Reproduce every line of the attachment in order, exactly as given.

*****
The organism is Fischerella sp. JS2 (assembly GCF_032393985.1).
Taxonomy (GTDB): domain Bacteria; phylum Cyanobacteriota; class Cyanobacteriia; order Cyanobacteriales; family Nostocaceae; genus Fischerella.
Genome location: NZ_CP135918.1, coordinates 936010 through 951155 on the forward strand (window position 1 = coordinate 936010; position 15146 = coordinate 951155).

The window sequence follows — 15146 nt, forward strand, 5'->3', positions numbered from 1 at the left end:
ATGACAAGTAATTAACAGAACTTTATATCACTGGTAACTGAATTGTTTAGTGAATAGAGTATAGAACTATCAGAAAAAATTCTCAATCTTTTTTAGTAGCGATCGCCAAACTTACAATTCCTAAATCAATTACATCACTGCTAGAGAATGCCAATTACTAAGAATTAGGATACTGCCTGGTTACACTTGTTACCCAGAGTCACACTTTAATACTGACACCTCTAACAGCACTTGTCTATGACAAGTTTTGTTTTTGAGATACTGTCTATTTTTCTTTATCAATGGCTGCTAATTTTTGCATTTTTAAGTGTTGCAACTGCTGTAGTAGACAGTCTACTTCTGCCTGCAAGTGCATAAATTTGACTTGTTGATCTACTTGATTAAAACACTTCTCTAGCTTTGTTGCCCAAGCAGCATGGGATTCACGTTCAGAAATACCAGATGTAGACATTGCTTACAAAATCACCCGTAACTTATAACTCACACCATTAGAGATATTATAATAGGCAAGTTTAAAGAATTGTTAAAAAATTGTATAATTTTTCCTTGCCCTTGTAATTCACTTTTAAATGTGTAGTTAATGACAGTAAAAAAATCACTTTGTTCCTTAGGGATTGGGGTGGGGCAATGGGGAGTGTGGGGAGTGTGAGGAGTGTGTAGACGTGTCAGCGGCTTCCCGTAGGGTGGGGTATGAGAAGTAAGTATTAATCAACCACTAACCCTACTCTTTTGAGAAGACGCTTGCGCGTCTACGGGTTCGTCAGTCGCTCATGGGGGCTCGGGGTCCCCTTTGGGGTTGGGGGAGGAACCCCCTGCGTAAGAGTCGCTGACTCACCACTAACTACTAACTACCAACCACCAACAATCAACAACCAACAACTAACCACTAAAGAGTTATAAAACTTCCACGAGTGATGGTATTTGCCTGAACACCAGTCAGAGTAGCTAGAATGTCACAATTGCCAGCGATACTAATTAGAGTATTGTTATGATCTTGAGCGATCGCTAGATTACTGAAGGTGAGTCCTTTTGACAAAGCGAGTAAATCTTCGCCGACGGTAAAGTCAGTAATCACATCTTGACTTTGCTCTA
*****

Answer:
The organism is Fischerella sp. JS2 (assembly GCF_032393985.1).
Taxonomy (GTDB): domain Bacteria; phylum Cyanobacteriota; class Cyanobacteriia; order Cyanobacteriales; family Nostocaceae; genus Fischerella.
Genome location: NZ_CP135918.1, coordinates 936010 through 951155 on the forward strand (window position 1 = coordinate 936010; position 15146 = coordinate 951155).

The window sequence follows — 15146 nt, forward strand, 5'->3', positions numbered from 1 at the left end:
ATGACAAGTAATTAACAGAACTTTATATCACTGGTAACTGAATTGTTTAGTGAATAGAGTATAGAACTATCAGAAAAAATTCTCAATCTTTTTTAGTAGCGATCGCCAAACTTACAATTCCTAAATCAATTACATCACTGCTAGAGAATGCCAATTACTAAGAATTAGGATACTGCCTGGTTACACTTGTTACCCAGAGTCACACTTTAATACTGACACCTCTAACAGCACTTGTCTATGACAAGTTTTGTTTTTGAGATACTGTCTATTTTTCTTTATCAATGGCTGCTAATTTTTGCATTTTTAAGTGTTGCAACTGCTGTAGTAGACAGTCTACTTCTGCCTGCAAGTGCATAAATTTGACTTGTTGATCTACTTGATTAAAACACTTCTCTAGCTTTGTTGCCCAAGCAGCATGGGATTCACGTTCAGAAATACCAGATGTAGACATTGCTTACAAAATCACCCGTAACTTATAACTCACACCATTAGAGATATTATAATAGGCAAGTTTAAAGAATTGTTAAAAAATTGTATAATTTTTCCTTGCCCTTGTAATTCACTTTTAAATGTGTAGTTAATGACAGTAAAAAAATCACTTTGTTCCTTAGGGATTGGGGTGGGGCAATGGGGAGTGTGGGGAGTGTGAGGAGTGTGTAGACGTGTCAGCGGCTTCCCGTAGGGTGGGGTATGAGAAGTAAGTATTAATCAACCACTAACCCTACTCTTTTGAGAAGACGCTTGCGCGTCTACGGGTTCGTCAGTCGCTCATGGGGGCTCGGGGTCCCCTTTGGGGTTGGGGGAGGAACCCCCTGCGTAAGAGTCGCTGACTCACCACTAACTACTAACTACCAACCACCAACAATCAACAACCAACAACTAACCACTAAAGAGTTATAAAACTTCCACGAGTGATGGTATTTGCCTGAACACCAGTCAGAGTAGCTAGAATGTCACAATTGCCAGCGATACTAATTAGAGTATTGTTATGATCTTGAGCGATCGCTAGATTACTGAAGGTGAGTCCTTTTGACAAAGCGAGTAAATCTTCGCCGACGGTAAAGTCAGTAATCACATCTTGACTTTGCTCTA